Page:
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Emerging Threats and Opportunities


The Texas National Security Review have published a primer on Coercion Theory, including deterrence theory, and how it applies to contemporary geopolitics. This article has also been released in podcast format by Horns of a Dilemma.

Major Power Competition

Modern War Institute have released a podcast interview with Dr Jack Watling of RUSI, exploring the lessons being drawn from the Nagorno-Karabakh conflict. The interview focussed upon the surprisingly high level of attrition attained by Azerbaijan against Armenian main battle tanks (MBTs) over a relatively short period of conflict. Reportedly over 80 MBTs have been destroyed, primarily through anti-tank guided missiles (ATGMs). Reportedly, engagements writ large have occurred at ranges extending to several hundred kilometres. This observation is amplified by operational analysis from Syria, reportedly seeing over two thousand armoured vehicles having been lost during that conflict, including transferred Russian T-90s. Bellingcat analysis reinforces such findings, importantly noting that the simplicity in design of ATGMs provides a very good rate of successful engagement, even with non-state actors (Bellingcat quote that TOW missile employment in Syria recorded an approximate 76% hit rate). Dr Watling, writing for RUSI, links the high attrition rate with the proliferation of sensors in the battlespace. The implication suggested by this analysis is the requirement for invigoration in camouflage and deception, augmented by long-range fires capabilities that collectively empower distributed manoeuvre concepts. This is based on the logic that any massing of forces will be detected and targeted on today’s battlespace.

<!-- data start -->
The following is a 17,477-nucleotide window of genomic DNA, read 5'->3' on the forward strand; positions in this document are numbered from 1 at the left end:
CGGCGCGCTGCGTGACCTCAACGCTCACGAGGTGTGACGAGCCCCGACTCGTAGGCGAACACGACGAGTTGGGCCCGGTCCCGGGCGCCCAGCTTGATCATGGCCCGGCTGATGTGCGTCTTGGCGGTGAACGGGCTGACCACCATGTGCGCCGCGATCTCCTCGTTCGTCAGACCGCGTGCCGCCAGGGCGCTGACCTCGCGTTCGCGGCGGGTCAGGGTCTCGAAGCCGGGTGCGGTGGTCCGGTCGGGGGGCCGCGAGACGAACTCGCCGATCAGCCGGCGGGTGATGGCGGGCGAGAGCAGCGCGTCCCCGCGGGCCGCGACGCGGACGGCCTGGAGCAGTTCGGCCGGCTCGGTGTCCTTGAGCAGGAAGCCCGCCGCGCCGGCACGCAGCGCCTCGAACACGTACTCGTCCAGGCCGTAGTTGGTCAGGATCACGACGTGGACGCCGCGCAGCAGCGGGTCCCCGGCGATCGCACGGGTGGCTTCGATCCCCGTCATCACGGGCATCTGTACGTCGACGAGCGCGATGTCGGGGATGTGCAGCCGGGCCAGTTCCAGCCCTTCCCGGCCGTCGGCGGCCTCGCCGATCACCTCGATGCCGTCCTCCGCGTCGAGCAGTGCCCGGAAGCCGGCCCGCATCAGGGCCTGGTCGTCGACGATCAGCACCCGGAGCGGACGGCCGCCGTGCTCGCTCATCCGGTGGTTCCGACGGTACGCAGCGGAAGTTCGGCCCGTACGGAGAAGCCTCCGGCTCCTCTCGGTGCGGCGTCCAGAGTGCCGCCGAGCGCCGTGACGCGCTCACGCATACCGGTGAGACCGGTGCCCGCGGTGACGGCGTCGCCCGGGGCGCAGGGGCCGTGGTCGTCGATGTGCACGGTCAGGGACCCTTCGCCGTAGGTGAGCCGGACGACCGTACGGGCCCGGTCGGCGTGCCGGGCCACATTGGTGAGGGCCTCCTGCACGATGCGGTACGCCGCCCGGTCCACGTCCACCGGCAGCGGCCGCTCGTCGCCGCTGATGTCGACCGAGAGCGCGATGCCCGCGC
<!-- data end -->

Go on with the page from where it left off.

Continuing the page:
Regional View

The Diplomat reports on whether the Islamic State – Khorasan Province (ISKP) could be the next chapter of global terrorism with the Taliban possibly exiting the Afghanistan war theatre. The ISKP emerged in late 2014 in southern and eastern Afghanistan and has shown continued resilience against Afghan and coalition forces, despite concerted targeting efforts over the period 2015-2018. There has been continued official peace progress in Afghanistan, with the February US-Taliban agreement and recent peace talks between the Afghan Government and the Taliban in Qatar.

Information Warfare and Cyber

Graphika have released a report examining 300 online pages established by the Russian GRU, taken down by Facebook on September 24. The report continues to illuminate the methods employed by capable state sponsors of hostile social manipulation. This report was followed closely on another Graphika piece, this time examining an online network linked to the Myanmar military ahead of scheduled elections on November 8. The implications of these reports are to highlight the rapid acceleration of change that has seemingly normalised election interference activities online since 2016.

Irregular Warfare and Terrorism

The Soufan Centre have released an analysis of the Atomwaffen Division (AWD), a white supremacist organisation with a presence in the United States, Germany, United Kingdom, Australia, the Baltics, Russia and the Ukraine. The AWD is deploying volunteers to leverage the ‘Battlefield Laboratory’ of the ongoing conflict in the Ukraine. This evolution to the ‘foreign fighter’ phenomenon is providing the group combat experience and, as argued by the Soufan Centre, should be met by designation as a Foreign Terrorist Organisation by the United States. The report also reinforces analysis in ETOs from September, discussing the rise of extreme right wing (XRW). ASIO has revealed that XRW violent extremism now accounts for between 30%-40% of its current counter-terrorism workload, compared to 10%-15% in 2016.  As a result, ASIO are now looking very closely at listing XRW groups on Australia’s terror register. This comes after a significant jump in global anti-government sentiment (notably in Greece and Germany) fuelled by Syrian and Libyan refugees, the pandemic and recent lockdowns.